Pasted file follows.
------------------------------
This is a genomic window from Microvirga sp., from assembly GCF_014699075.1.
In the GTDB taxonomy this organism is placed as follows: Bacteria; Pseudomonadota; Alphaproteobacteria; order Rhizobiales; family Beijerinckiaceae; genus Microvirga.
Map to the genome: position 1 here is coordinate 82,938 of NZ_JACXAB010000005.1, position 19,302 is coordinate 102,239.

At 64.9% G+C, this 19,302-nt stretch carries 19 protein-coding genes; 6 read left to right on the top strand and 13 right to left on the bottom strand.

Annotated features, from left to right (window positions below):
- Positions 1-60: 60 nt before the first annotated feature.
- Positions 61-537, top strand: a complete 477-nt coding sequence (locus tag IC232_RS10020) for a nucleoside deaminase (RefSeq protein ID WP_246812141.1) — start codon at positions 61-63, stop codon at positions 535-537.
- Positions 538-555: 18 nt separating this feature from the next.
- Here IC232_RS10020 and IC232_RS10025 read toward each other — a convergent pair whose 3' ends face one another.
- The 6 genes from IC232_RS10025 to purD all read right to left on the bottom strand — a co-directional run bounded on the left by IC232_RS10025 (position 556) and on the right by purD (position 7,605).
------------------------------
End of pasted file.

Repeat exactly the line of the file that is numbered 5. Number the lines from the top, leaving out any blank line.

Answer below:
Annotated features, from left to right (window positions below):